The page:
Lindisfarne Goes Global
Julia Myles, 2nd Year Ordinand writes:
My Pentecost sermon at Evensong had begun thus, ‘As part of my training for ordination I had the privilege of spending last weekend with Anglican and Methodist Church leaders from around the world: a Bishop from Zimbabwe, a Precentor from Ghana, a Priest from South India, others from Burma, and Sri Lanka. They were overflowing with enthusiasm for the gospel, testifying to God’s goodness despite some having lived in situations of difficulty that I couldn’t begin to imagine. The effect they had on me was profound and I have reflected on it often this week.’
My Facebook status once I had arrived home from that weekend on Sunday 20 May was rather more informal, ‘Loving the wonderful company of the Selly Oak Colleges Mission Society group that joined us in the North East this weekend. UK needs you HERE as missionaries guys!! You have lifted my spirits, fuelled my faith and reminded me of a part of who I am. THANK YOU!!’
This had been a very special Ordinand’s Residential Training weekend with Lindisfarne. Having taught in inner-city Birmingham and moved to the Tyne Valley in 2003, the cultural diversity had always been one of the biggest losses for me. The weekend had given us opportunity to host these special visitors at Shepherd’s Dene and we gained so much from it ourselves. Spending times in small groups talking about who Jesus was to each of us was very poignant. To Pavan, a Priest in the Church of South India, Christ was ‘a friend of the oppressed’; in particular to the Dalit people. To Ebeneezer, a Canon from Akra Cathedral in Ghana, Christ had become ‘a black brother, an encourager, one who helps them over obstacles’. It was a privilege to walk and talk to these brothers and sisters in Christ as we toured Newcastle and Gateshead. It was special to join the Mission Initiative Newcastle East tent at the Walker Park Festival and sing ‘Amazing Grace’ in the ‘Wor Church!’ tent. We heard from Stephen Herbert at St Martin’s, Byker and visited the new garden overlooking the Tyne at St Michael’s Byker. Crossing the Millennium Bridge we were led by the Revd Jon Wilkinson to St Edmund’s Gateshead and Sanctuary Artspace and heard from the Revd Jim Craig, Chaplain to the Arts.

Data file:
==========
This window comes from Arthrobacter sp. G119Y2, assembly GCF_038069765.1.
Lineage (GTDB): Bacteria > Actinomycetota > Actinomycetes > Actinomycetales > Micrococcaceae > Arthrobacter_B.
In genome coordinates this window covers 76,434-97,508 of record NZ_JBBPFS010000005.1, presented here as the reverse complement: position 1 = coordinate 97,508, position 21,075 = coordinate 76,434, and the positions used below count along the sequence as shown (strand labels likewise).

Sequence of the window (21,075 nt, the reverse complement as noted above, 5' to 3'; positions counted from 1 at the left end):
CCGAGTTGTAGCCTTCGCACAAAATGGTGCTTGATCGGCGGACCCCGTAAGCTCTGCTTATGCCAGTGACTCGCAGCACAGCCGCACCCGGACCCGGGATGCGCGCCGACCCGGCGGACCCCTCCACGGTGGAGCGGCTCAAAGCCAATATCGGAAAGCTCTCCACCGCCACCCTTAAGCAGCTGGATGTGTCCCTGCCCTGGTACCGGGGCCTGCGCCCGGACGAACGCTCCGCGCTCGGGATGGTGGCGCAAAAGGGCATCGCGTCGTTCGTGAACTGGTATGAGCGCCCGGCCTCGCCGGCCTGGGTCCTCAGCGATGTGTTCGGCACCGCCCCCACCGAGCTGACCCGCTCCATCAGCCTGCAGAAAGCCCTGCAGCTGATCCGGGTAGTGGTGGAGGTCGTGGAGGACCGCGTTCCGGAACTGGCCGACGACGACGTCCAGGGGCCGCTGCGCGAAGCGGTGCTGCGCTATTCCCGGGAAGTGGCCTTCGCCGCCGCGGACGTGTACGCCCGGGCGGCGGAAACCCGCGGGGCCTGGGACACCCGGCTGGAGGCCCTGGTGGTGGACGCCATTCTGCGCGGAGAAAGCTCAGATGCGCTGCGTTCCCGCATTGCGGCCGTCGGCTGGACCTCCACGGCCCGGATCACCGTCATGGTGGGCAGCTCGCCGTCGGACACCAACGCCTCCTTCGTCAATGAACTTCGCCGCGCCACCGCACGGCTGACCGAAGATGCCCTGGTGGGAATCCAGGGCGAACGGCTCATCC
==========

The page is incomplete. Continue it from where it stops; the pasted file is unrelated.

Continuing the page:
I revert back to my sermon in an effort to describe how special it was to be in the company of these students who had left home and family to study for Masters degrees in Birmingham for a year. Some had left newborn babies and were watching them learn to walk via Skype … and we think training is hard!!
‘It seemed to me that the vibrancy of these people was far more than simply a cultural one. Yes, there was a distinct lack of our famous British reserve – I doubt that Chelsea fans of white British origin could have equalled the dancing, whooping, praising and charging in and out I witnessed on Saturday night when that winning penalty hit the back of the net!
Quite apart from this exuberant celebration of victory – I heard quiet, slow and moving accounts of faith forced to play the long game, a hard game where there are no victors. Faith refined in the fires of civil war or religious intolerance. This was tenacious faith, kept alive, I felt, by the very breath of God, the indwelling of the Holy Spirit.’
It was very apt that we spent time in this Pentecost season with people of whom it was clear that God had given them a ‘new heart and put a new spirit within them’. Thank you Lindisfarne for a very special weekend.